Mild bronchodilatory activity has been ascribed to several first-generation antihistamines. Chlorpheniramine was shown to cause a significant increase in FEV1 when given intravenously to patients with asthma and to cause some bronchodilation when given by nebulization.22 Clemastine has also been demonstrated to increase FEV1 and PEFR quantitatively, similar to the effect of albuterol.23 The antihistamine was administered by inhalation and it is certain that similar airway doses of the drug could not be achieved by oral administration of standard doses. Indeed, direct effects of most antihistamines on lung function are achieved in doses that, for reasons of sedation or potential toxicity cannot be delivered systemically.

Spector et al. compared the bronchodilatory effects of the second-generation antihistamine cetirizine to those of albuterol, albuterol plus cetirizine, and placebo in patients with mild to moderate asthma.24 The study, performed on adults, employed doses of 5, 10, and 20 mg of cetirizine and 2 puffs of albuterol from a metered-dose inhaler (90 ^g per puff of active drug). Four measures of pulmonary function were determined at each of eight visits (forced vital capacity, FEV1, PEFR, and FEF2^75). Patients received eight treatments in a random fashion employing combinations of cetirizine at varying doses, placebo antihistamine, active albuterol, and placebo aerosol. Twelve patients completed the study.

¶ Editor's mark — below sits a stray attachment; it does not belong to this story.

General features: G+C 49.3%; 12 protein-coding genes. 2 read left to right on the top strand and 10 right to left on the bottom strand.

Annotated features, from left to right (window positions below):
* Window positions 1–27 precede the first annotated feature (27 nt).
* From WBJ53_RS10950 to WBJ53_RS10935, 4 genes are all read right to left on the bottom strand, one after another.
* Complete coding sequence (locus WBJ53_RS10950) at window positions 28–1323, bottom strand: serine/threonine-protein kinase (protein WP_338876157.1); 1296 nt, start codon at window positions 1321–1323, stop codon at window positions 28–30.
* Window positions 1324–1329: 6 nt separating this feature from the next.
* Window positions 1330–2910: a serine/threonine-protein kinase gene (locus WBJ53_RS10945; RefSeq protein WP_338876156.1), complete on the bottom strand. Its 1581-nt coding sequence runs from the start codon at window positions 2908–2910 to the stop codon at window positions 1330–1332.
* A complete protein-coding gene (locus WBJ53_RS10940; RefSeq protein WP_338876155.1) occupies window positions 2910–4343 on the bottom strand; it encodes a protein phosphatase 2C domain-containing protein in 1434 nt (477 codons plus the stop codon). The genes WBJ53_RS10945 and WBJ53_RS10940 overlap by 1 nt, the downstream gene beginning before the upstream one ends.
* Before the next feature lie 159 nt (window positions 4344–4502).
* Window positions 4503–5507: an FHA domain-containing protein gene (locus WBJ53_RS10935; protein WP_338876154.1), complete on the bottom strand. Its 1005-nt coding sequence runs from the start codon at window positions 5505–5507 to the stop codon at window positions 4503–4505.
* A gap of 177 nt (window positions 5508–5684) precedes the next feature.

The 20-mg dose of cetirizine increased FEV1 significantly more than did placebo at all time points except 30 minutes (P < .02). Treatment with 5 and 10 mg of cetirizine yielded significantly greater percentage increases than did placebo at 150 minutes and at all time points from 4 through 8 hours (P < .02). Albuterol increased FEV1 significantly more than did placebo at all time points from 60 minutes through 4 hours, but not at 5 through 8 hours24 (Fig. 2). The effect of 20 mg of cetirizine was greater on the FEF25 ^ from baseline (mean change in FEF25-75 from baseline) than on the FEV1 (Fig. 3). Twenty milligrams of cetirizine, the dose that produced the greatest change in resting bronchomotor tone in the patients, is twice the standard dosing of the drug for adults and children weighing more than 60 pounds in the United States. Cetirizine, at any of the study doses, neither potentiated nor inhibited the bronchodilatory action of albuterol in these patients.

Another second-generation antiHstamine, terfenadine, diminishes resting bronchial tone in asthmatic airways, but does not alter methacholine-induced bronchospasm.25,26 In a large, . double-blind European study, cetirizine given to individuals with grass pollen-induced asthma led to reductions in wheezing, coughing, and dyspnea. However, there appeared to be no significant effect on the measure of pulmonary function (PEFR) in either of the groups treated with 10 or 15 mg of cetirizine during a grass pollen season (all individuals additionally had grass pollen allergic rhinitis).27